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Scaling up contraceptive implants: case closed or untapped potential?


The introduction and scale-up of contraceptive implants have unequivocally increased access to family planning (FP) method choice around the world. Late last year, Jhpiego and Impact for Health (IHI) collaborated to document the experience of contraceptive implant introduction over the last decade (primarily through a desk review and key informant interviews) and identified recommendations to scale up implants in the private sector. This piece summarizes some of the key findings available in the suite of resources available here.

Case closed or untapped potential? A debate

It is just over a decade since world leaders gathered at the 2012 London Summit on Family Planning (FP) and committed to one goal: meeting women’s unmet need for contraception. This goal was operationalized through the creation of Family Planning 2020 (FP2020), a global partnership to empower women and girls by investing in rights-based FP, and extended through FP2030 to reaffirm this global commitment. The emergence of FP2020 also paved the way for the introduction of the Implants Access Program (IAP) in 2013: a public-private partnership to increase access to contraceptive implants for women in low-income countries. The results are awe-inspiring: the IAP led to a 50% price reduction for those procuring implants for FP2020 countries and, over the past decade, annual global procurement of implants for FP2020 countries increased from 3.9 million to 10.6 million and is projected to increase further in the coming years. Implants have also been incorporated into national universal health coverage (UHC) plans, such as those in Ghana and Zambia. Further, an analysis considering recent and longer-term changes found that increases in implant use during this period were the main driver of mCPR gains in 11 countries in Africa. The introduction and scale-up of contraceptive implants have unequivocally increased access to family planning (FP) method choice around the world.

Does this mean we can close the book on implants, considering them fully mainstreamed? Or are there untapped frontiers for expanding method choice – choice that includes implants?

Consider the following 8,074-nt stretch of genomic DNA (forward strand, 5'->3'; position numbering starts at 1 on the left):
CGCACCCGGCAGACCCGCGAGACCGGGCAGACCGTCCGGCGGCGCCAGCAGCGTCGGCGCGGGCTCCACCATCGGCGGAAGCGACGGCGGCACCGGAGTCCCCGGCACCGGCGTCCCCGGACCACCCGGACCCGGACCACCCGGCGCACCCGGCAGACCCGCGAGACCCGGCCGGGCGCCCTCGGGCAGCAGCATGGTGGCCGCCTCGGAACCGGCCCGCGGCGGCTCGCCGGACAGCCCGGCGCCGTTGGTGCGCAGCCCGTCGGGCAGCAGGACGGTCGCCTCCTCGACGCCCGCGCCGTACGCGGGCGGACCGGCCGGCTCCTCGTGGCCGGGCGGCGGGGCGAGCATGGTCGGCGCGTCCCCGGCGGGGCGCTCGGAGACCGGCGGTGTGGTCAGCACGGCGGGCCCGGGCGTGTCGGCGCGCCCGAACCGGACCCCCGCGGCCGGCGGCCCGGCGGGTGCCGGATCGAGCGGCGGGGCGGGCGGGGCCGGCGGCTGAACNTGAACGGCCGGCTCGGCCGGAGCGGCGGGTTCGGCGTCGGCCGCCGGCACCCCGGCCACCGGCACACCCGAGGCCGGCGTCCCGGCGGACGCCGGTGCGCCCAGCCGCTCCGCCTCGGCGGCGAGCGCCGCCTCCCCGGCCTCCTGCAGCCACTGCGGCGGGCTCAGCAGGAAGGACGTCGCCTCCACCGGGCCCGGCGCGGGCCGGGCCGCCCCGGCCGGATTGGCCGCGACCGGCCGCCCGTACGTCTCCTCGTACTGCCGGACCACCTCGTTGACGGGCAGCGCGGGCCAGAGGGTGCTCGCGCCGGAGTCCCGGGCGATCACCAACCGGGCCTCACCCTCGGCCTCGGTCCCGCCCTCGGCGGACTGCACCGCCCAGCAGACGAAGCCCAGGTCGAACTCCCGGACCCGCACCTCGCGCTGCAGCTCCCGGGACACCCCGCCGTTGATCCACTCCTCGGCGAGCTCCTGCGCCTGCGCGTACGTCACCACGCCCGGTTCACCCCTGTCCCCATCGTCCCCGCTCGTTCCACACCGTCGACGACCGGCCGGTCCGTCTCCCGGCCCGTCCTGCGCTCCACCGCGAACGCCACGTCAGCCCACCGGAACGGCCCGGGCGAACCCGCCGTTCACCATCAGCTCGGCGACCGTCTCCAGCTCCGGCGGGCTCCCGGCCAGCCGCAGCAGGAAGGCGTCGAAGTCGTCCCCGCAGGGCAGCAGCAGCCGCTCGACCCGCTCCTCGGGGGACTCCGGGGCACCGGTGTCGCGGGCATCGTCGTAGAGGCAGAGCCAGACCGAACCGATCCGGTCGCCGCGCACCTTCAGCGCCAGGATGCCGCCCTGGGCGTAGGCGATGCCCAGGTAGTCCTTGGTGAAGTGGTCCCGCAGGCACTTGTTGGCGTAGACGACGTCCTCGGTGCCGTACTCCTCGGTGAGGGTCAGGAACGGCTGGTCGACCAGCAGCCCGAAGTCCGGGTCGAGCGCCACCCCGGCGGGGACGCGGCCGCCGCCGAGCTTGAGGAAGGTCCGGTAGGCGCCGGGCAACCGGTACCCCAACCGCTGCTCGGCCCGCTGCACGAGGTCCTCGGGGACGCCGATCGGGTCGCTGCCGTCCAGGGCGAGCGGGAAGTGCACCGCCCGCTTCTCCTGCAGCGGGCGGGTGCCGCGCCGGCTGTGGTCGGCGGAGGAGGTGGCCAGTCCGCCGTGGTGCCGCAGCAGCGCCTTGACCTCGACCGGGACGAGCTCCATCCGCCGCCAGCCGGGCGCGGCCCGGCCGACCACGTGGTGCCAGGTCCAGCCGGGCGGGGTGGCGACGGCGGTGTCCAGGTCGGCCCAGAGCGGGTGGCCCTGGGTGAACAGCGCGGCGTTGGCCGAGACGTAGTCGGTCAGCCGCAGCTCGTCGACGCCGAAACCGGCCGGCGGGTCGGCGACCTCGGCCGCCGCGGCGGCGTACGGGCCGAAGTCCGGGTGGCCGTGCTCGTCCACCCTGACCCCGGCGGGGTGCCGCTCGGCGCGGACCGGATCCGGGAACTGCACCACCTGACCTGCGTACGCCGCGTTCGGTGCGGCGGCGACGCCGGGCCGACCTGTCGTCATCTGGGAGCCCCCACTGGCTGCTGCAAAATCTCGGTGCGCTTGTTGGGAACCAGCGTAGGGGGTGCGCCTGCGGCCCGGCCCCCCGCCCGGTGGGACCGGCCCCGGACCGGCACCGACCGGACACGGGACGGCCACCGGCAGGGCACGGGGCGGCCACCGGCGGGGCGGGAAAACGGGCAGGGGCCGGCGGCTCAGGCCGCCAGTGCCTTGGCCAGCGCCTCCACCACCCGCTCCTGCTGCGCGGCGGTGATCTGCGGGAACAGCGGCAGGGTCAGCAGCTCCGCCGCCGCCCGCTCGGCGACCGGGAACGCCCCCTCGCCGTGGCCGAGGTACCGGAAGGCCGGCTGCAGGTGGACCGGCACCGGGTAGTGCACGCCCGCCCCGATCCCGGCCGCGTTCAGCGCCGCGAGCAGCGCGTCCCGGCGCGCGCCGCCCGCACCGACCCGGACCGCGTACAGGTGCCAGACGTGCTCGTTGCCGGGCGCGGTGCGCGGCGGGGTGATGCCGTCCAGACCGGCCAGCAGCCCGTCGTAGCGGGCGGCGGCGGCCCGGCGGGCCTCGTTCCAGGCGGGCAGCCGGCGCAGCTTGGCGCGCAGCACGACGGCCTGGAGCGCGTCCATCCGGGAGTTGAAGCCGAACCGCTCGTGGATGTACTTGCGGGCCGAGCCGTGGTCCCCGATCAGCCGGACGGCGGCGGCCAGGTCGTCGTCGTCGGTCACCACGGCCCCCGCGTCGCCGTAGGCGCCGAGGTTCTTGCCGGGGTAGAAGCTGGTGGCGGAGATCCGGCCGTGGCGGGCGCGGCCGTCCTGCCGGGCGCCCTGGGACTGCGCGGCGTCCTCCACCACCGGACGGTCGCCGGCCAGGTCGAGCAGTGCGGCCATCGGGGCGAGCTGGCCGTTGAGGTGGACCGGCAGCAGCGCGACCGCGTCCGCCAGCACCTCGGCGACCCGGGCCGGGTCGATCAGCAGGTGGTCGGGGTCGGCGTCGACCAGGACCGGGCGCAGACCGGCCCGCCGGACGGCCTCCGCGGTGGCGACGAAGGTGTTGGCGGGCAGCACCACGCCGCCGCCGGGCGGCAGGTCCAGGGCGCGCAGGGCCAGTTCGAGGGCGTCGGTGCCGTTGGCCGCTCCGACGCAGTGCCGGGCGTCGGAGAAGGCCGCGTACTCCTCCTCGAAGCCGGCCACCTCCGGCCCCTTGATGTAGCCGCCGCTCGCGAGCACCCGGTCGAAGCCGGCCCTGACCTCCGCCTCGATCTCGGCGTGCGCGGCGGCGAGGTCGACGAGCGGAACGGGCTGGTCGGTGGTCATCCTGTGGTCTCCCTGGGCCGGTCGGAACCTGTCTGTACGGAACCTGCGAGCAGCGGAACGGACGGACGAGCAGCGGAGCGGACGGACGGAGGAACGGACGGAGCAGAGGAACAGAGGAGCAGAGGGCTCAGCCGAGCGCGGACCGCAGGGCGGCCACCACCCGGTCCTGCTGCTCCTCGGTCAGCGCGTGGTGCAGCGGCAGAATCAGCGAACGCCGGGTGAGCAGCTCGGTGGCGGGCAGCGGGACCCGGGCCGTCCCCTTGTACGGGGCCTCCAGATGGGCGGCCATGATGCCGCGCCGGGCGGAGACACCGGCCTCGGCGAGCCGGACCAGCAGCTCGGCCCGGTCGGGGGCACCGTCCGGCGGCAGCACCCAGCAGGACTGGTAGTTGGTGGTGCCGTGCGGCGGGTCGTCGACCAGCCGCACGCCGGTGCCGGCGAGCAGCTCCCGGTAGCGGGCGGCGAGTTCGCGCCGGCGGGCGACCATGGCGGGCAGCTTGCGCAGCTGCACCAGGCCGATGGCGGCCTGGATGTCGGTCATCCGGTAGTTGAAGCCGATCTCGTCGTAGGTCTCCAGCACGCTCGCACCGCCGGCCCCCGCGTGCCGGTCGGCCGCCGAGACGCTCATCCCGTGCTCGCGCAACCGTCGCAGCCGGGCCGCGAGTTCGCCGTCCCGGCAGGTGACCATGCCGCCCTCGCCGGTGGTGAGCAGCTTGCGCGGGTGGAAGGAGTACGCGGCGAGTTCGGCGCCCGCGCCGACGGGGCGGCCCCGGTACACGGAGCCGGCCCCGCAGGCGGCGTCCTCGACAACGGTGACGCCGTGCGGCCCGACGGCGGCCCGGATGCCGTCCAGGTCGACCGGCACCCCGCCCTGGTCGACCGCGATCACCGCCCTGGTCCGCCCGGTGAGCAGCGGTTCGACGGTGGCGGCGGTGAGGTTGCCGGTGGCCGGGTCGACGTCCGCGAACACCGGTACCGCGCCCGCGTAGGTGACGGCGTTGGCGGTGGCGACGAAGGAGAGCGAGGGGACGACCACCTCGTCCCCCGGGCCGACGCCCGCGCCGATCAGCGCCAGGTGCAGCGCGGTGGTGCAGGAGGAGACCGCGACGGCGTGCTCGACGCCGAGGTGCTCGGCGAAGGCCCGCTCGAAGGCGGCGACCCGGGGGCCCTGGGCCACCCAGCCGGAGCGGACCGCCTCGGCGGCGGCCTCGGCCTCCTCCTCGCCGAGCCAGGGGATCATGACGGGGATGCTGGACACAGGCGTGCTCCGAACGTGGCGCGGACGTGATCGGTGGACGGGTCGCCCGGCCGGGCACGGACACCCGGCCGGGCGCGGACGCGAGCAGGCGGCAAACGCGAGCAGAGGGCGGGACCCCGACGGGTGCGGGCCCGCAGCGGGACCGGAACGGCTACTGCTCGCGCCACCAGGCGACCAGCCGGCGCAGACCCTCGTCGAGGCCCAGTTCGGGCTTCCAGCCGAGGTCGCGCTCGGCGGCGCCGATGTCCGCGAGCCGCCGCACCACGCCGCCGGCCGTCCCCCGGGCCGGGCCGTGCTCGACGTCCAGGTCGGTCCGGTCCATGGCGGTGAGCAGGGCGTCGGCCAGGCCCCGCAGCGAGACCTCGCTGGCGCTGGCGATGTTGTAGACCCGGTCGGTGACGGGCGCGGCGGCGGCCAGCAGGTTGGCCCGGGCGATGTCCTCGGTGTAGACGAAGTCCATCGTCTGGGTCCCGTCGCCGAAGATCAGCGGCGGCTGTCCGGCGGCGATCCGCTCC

What made implants such a success story?

From our analysis (including a desk review and key informant interviews), meeting demand through implants is underpinned by a few key lessons.

  • Coordinated action at all levels helped to fast-track implant introduction and scale-up; including national government stewardship and global coordination for investment, volume guarantees, clinical guidance, and sharing lessons learned.
  • Ensuring availability of implants through multiple public service delivery channels (e.g. CHWs and mobile clinics in addition to primary healthcare centers) and task sharing were key strategies to increase access and uptake.
  • Demand generation activities designed with providers and users helped ensure women could make an informed choice about contraceptive use and method choice, while also increasing acceptability of implants.
  • Comprehensive quality assurance systems and training programs helped ensure quality of implant services – both insertions and removals – by a range of providers.
  • Addressing price barriers through volume guarantees was critical for equitable access, but scale-up through the private sector will require new, innovative solutions and financing.

For the FP2030 goal to be realized, contraceptive implant availability, acceptability, accessibility and quality need to be maximized; however, a number of challenges remain.

An unfinished agenda?

Expanding method choice is an integral component of family planning programs. Some estimates indicate that for each new contraceptive method added to the mix/basket of choice, overall contraceptive prevalence in a country will rise 4-8%. But sustaining such expanded choice over the long term requires attention to method-contextual delivery features – features that, if ignored, could stifle a method’s ability to meet the needs of individuals and couples who wish to use it. For contraceptive implants, such features requiring continued attention include:

Removal access: Improving access to quality implant removal helps to meet clients’ rights, helping ensure that they have full, free, and informed choice to both use and stop using their method. However, data continue to demonstrate a disconnect in access and utilization of quality implant removal services when compared to implant insertion. A recent study using Performance Monitoring for Action (PMA) service delivery point data in 6 countries in sub-Saharan Africa indicates that a substantial proportion (31-58%) of implant-providing facilities report at least one barrier to offering implant removal services.

A vector graphic image that has an avatar in the middle with the text "implant user." There are 8 circles around the avatar. Circle 1: Supplies & Equipment in Place. Circle 2: Implant Removal Data Collected & Monitored. Circle 3: Service is Affordable or Free. Circle 4: Service Available When She Wants, Within Reasonable Distance. Circle 5: User knows when & where to go for removal. Circle 6: Reassurance, counseling & reinsertion/switching are offered. Circle 7: System in place for managing difficult removals. Circle 8: Competent & confident provider.
Figure 1: Client-centred conditions for ensuring access to quality implant removal.

Developed by the Implant Removal Task Force, these eight standards need to be upheld to satisfy clients’ implant removal needs (further questions program managers can explore to ensure removal-inclusiveness are included here):